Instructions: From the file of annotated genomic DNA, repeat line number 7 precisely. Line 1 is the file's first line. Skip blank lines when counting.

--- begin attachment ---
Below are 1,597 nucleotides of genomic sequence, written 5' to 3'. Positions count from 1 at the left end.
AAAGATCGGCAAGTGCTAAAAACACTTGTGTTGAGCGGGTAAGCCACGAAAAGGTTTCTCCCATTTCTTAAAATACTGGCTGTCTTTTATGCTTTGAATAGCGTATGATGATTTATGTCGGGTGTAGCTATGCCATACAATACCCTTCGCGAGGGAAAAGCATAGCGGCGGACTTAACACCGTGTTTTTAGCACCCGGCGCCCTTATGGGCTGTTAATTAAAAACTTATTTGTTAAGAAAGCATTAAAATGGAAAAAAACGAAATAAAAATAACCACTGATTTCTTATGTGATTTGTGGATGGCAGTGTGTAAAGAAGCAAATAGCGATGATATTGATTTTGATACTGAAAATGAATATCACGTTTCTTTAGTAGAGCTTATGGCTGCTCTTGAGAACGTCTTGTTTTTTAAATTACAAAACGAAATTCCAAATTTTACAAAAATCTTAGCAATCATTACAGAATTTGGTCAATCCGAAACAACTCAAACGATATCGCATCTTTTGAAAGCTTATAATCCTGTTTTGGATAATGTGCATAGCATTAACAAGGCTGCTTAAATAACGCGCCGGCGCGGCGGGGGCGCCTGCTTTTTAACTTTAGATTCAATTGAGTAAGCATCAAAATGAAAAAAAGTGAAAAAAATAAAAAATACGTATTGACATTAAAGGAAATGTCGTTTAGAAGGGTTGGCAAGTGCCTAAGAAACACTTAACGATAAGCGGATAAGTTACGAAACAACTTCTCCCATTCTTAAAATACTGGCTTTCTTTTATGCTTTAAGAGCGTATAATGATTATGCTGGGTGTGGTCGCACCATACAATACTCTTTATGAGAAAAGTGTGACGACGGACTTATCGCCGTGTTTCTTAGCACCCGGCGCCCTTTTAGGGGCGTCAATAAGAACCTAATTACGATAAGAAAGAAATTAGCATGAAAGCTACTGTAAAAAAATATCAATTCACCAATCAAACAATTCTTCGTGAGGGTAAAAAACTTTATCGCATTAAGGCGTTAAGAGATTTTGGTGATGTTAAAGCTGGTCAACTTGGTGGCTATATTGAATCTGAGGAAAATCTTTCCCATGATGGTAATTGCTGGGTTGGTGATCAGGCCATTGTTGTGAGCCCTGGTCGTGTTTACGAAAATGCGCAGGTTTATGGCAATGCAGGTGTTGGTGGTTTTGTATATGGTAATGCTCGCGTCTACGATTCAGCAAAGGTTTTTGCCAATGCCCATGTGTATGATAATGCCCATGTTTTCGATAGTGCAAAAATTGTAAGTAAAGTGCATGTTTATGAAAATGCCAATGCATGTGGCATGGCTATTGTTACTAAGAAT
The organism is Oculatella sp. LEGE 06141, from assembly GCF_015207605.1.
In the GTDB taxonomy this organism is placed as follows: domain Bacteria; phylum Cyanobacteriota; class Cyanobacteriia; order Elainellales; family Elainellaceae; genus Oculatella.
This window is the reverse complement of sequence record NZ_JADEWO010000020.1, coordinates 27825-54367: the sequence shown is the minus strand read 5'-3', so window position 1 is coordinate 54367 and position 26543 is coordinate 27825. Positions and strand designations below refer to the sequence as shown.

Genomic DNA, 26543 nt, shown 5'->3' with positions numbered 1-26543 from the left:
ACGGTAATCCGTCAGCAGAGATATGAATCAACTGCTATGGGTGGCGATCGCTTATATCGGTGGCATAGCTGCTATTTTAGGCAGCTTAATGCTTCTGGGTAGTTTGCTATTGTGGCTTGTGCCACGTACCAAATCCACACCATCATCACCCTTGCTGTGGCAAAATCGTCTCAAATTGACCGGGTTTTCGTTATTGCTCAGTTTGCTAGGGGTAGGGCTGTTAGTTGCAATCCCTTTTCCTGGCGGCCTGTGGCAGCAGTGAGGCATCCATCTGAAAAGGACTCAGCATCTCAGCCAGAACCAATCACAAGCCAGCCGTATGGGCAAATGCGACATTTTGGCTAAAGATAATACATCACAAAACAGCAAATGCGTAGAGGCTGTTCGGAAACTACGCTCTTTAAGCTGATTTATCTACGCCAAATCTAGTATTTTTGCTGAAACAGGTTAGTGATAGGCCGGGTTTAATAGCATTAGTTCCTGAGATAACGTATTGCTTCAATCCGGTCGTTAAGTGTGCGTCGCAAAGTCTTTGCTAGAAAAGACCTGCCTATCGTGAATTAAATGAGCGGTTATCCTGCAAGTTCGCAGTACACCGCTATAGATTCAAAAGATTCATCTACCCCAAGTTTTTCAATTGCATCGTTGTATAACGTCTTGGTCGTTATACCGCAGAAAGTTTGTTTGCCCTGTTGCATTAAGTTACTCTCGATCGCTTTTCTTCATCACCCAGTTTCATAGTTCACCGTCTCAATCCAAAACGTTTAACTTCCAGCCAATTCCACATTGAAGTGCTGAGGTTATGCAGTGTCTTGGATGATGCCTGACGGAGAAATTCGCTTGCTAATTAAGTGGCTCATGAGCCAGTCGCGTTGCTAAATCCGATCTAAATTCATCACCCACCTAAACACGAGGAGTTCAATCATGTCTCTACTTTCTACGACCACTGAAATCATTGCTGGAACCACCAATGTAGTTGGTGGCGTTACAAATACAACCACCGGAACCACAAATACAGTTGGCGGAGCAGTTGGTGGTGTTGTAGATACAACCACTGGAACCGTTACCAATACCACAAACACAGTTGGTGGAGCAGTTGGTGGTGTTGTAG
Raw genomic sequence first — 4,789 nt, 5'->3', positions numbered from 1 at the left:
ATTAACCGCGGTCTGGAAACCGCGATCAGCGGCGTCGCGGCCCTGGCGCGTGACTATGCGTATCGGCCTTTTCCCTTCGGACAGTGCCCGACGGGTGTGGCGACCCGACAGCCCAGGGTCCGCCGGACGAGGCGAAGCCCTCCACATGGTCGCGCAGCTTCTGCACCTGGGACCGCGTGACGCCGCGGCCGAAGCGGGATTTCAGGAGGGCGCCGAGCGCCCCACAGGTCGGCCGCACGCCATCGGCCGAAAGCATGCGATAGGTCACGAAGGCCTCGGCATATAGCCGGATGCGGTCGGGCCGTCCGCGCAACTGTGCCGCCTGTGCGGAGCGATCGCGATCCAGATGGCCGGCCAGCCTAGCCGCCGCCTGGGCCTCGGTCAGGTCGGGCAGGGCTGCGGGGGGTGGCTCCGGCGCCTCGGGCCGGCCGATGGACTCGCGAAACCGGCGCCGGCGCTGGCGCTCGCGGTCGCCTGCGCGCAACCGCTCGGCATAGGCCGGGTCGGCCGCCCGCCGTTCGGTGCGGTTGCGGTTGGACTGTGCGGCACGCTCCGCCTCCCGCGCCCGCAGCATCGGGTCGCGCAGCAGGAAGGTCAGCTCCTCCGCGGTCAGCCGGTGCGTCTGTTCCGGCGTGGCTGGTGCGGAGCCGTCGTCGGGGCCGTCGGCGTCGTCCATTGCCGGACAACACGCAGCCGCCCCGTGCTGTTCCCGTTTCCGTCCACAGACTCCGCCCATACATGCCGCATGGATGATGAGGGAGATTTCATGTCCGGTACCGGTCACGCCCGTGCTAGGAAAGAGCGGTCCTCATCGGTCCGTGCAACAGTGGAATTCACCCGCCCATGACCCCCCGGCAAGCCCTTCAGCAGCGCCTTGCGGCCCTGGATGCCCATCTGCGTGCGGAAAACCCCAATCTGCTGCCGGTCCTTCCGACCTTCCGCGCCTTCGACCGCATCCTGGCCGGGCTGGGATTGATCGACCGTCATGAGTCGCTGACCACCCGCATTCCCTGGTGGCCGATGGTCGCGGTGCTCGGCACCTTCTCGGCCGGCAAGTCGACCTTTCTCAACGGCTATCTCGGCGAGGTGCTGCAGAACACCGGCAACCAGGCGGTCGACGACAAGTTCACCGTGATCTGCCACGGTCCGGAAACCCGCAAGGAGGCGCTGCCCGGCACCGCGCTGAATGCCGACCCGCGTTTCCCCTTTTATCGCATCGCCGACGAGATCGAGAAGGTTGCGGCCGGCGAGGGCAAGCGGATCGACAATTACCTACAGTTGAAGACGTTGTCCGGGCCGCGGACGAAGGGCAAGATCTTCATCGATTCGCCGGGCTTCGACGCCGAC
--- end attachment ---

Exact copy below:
ACGGTAATCCGTCAGCAGAGATATGAATCAACTGCTATGGGTGGCGATCGCTTATATCGGTGGCATAGCTGCTATTTTAGGCAGCTTAATGCTTCTGGGTAGTTTGCTATTGTGGCTTGTGCCACGTACCAAATCCACACCATCATCACCCTTGCTGTGGCAAAATCGTCTCAAATTGACCGGGTTTTCGTTATTGCTCAGTTTGCTAGGGGTAGGGCTGTTAGTTGCAATCCCTTTTCCTGGCGGCCTGTGGCAGCAGTGAGGCATCCATCTGAAAAGGACTCAGCATCTCAGCCAGAACCAATCACAAGCCAGCCGTATGGGCAAATGCGACATTTTGGCTAAAGATAATACATCACAAAACAGCAAATGCGTAGAGGCTGTTCGGAAACTACGCTCTTTAAGCTGATTTATCTACGCCAAATCTAGTATTTTTGCTGAAACAGGTTAGTGATAGGCCGGGTTTAATAGCATTAGTTCCTGAGATAACGTATTGCTTCAATCCGGTCGTTAAGTGTGCGTCGCAAAGTCTTTGCTAGAAAAGACCTGCCTATCGTGAATTAAATGAGCGGTTATCCTGCAAGTTCGCAGTACACCGCTATAGATTCAAAAGATTCATCTACCCCAAGTTTTTCAATTGCATCGTTGTATAACGTCTTGGTCGTTATACCGCAGAAAGTTTGTTTGCCCTGTTGCATTAAGTTACTCTCGATCGCTTTTCTTCATCACCCAGTTTCATAGTTCACCGTCTCAATCCAAAACGTTTAACTTCCAGCCAATTCCACATTGAAGTGCTGAGGTTATGCAGTGTCTTGGATGATGCCTGACGGAGAAATTCGCTTGCTAATTAAGTGGCTCATGAGCCAGTCGCGTTGCTAAATCCGATCTAAATTCATCACCCACCTAAACACGAGGAGTTCAATCATGTCTCTACTTTCTACGACCACTGAAATCATTGCTGGAACCACCAATGTAGTTGGTGGCGTTACAAATACAACCACCGGAACCACAAATACAGTTGGCGGAGCAGTTGGTGGTGTTGTAGATACAACCACTGGAACCGTTACCAATACCACAAACACAGTTGGTGGAGCAGTTGGTGGTGTTGTAG